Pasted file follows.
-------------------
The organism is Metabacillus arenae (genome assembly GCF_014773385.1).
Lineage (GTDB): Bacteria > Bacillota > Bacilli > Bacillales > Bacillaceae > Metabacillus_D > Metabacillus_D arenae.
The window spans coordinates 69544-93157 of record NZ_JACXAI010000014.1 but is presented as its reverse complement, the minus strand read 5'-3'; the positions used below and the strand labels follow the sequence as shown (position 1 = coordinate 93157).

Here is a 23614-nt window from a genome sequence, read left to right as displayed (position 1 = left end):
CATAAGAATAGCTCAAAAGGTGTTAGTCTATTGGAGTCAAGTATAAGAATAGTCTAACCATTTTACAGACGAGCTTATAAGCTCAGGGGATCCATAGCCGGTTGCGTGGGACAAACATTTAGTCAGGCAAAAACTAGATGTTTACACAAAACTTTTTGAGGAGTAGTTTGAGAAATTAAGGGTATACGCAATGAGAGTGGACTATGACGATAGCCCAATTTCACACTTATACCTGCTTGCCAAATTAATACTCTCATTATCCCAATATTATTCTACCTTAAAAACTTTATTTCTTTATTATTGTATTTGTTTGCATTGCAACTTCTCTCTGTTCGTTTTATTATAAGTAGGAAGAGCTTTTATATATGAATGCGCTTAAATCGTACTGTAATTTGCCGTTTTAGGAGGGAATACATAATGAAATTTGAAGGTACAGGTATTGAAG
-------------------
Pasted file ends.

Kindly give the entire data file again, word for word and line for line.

The organism is Metabacillus arenae (genome assembly GCF_014773385.1).
Lineage (GTDB): Bacteria > Bacillota > Bacilli > Bacillales > Bacillaceae > Metabacillus_D > Metabacillus_D arenae.
The window spans coordinates 69544-93157 of record NZ_JACXAI010000014.1 but is presented as its reverse complement, the minus strand read 5'-3'; the positions used below and the strand labels follow the sequence as shown (position 1 = coordinate 93157).

Here is a 23614-nt window from a genome sequence, read left to right as displayed (position 1 = left end):
CATAAGAATAGCTCAAAAGGTGTTAGTCTATTGGAGTCAAGTATAAGAATAGTCTAACCATTTTACAGACGAGCTTATAAGCTCAGGGGATCCATAGCCGGTTGCGTGGGACAAACATTTAGTCAGGCAAAAACTAGATGTTTACACAAAACTTTTTGAGGAGTAGTTTGAGAAATTAAGGGTATACGCAATGAGAGTGGACTATGACGATAGCCCAATTTCACACTTATACCTGCTTGCCAAATTAATACTCTCATTATCCCAATATTATTCTACCTTAAAAACTTTATTTCTTTATTATTGTATTTGTTTGCATTGCAACTTCTCTCTGTTCGTTTTATTATAAGTAGGAAGAGCTTTTATATATGAATGCGCTTAAATCGTACTGTAATTTGCCGTTTTAGGAGGGAATACATAATGAAATTTGAAGGTACAGGTATTGAAG